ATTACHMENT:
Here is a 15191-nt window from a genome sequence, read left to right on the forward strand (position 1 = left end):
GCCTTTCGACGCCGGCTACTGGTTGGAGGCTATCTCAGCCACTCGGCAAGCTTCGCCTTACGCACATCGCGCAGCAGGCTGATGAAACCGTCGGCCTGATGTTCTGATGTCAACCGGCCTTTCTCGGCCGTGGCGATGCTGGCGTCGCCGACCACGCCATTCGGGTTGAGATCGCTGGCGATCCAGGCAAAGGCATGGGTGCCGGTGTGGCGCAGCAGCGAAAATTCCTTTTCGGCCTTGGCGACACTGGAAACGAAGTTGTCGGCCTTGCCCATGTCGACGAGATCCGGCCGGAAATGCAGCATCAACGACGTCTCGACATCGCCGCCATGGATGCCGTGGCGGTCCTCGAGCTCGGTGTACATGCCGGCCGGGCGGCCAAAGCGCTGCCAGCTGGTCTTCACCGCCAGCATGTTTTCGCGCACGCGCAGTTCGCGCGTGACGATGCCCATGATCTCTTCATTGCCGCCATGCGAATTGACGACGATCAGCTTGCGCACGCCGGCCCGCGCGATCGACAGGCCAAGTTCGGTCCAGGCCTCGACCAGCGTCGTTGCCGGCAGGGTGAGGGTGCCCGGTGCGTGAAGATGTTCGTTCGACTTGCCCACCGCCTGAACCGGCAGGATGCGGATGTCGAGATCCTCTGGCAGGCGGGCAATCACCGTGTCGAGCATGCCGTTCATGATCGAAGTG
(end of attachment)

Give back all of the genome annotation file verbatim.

Here is a 15191-nt window from a genome sequence, read left to right on the forward strand (position 1 = left end):
GCCTTTCGACGCCGGCTACTGGTTGGAGGCTATCTCAGCCACTCGGCAAGCTTCGCCTTACGCACATCGCGCAGCAGGCTGATGAAACCGTCGGCCTGATGTTCTGATGTCAACCGGCCTTTCTCGGCCGTGGCGATGCTGGCGTCGCCGACCACGCCATTCGGGTTGAGATCGCTGGCGATCCAGGCAAAGGCATGGGTGCCGGTGTGGCGCAGCAGCGAAAATTCCTTTTCGGCCTTGGCGACACTGGAAACGAAGTTGTCGGCCTTGCCCATGTCGACGAGATCCGGCCGGAAATGCAGCATCAACGACGTCTCGACATCGCCGCCATGGATGCCGTGGCGGTCCTCGAGCTCGGTGTACATGCCGGCCGGGCGGCCAAAGCGCTGCCAGCTGGTCTTCACCGCCAGCATGTTTTCGCGCACGCGCAGTTCGCGCGTGACGATGCCCATGATCTCTTCATTGCCGCCATGCGAATTGACGACGATCAGCTTGCGCACGCCGGCCCGCGCGATCGACAGGCCAAGTTCGGTCCAGGCCTCGACCAGCGTCGTTGCCGGCAGGGTGAGGGTGCCCGGTGCGTGAAGATGTTCGTTCGACTTGCCCACCGCCTGAACCGGCAGGATGCGGATGTCGAGATCCTCTGGCAGGCGGGCAATCACCGTGTCGAGCATGCCGTTCATGATCGAAGTG